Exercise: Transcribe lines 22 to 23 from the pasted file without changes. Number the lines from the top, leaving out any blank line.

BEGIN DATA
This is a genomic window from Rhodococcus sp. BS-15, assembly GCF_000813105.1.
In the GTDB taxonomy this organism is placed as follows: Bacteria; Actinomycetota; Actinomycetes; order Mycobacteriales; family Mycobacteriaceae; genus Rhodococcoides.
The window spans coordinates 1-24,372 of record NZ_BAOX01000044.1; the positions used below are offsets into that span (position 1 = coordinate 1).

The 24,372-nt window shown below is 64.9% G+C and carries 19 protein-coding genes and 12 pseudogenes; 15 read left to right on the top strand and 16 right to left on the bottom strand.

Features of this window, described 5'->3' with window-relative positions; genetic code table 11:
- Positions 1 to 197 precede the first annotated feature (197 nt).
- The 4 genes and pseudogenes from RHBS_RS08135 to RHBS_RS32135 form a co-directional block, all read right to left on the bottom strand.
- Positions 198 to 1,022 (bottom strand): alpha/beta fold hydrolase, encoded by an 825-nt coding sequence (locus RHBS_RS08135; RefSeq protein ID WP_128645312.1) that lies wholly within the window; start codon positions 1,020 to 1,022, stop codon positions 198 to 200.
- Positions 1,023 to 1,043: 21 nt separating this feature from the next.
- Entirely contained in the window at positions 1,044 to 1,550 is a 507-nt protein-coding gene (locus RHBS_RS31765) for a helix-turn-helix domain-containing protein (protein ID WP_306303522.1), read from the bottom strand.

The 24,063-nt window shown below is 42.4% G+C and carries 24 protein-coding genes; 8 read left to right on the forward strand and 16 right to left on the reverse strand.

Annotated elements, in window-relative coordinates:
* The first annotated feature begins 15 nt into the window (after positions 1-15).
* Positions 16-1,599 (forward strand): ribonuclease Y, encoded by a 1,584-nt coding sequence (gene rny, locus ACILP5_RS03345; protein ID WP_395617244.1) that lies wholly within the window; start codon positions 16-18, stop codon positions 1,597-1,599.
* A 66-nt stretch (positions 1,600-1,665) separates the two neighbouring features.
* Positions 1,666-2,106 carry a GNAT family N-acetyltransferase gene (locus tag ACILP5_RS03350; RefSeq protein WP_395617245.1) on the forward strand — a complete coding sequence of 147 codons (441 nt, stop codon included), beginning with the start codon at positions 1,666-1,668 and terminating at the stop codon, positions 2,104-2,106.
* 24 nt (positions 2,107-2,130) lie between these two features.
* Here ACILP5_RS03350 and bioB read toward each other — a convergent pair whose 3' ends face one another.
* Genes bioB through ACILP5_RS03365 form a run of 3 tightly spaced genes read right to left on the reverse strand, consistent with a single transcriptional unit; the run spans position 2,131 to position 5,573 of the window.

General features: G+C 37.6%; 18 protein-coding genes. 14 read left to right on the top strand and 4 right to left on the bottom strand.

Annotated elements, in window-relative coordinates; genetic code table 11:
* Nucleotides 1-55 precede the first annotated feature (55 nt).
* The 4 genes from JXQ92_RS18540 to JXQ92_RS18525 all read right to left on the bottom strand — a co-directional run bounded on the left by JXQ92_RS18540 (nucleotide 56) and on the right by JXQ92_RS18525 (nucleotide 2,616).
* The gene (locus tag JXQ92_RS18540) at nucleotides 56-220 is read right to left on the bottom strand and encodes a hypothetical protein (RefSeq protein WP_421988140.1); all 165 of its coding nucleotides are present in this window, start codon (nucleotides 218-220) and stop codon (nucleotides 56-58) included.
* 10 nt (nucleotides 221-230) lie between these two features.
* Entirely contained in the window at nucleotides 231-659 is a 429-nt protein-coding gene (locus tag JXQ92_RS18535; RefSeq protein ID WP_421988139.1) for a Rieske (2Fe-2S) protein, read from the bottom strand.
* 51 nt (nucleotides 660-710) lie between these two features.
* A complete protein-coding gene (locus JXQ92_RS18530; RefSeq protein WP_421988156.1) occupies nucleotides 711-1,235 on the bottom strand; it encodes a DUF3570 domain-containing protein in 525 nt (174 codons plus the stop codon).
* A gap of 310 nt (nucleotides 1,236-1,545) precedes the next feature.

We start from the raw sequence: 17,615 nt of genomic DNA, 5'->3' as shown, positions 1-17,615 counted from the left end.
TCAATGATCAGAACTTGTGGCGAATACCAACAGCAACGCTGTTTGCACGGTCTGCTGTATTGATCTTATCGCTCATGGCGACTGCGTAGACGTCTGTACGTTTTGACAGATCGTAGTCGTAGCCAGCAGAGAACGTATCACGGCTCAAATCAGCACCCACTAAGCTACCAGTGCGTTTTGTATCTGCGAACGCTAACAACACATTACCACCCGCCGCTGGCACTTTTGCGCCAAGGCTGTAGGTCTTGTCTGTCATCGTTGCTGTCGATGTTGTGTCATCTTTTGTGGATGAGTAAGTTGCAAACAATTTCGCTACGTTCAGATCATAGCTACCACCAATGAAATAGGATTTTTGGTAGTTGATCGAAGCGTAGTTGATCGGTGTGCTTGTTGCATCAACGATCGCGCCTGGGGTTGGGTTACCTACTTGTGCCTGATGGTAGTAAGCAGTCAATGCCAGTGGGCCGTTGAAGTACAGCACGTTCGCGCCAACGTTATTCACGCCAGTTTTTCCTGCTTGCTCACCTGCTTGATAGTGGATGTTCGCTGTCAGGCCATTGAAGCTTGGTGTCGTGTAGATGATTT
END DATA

* Nucleotides 1-55 precede the first annotated feature (55 nt).
* The 4 genes from JXQ92_RS18540 to JXQ92_RS18525 all read right to left on the bottom strand — a co-directional run bounded on the left by JXQ92_RS18540 (nucleotide 56) and on the right by JXQ92_RS18525 (nucleotide 2,616).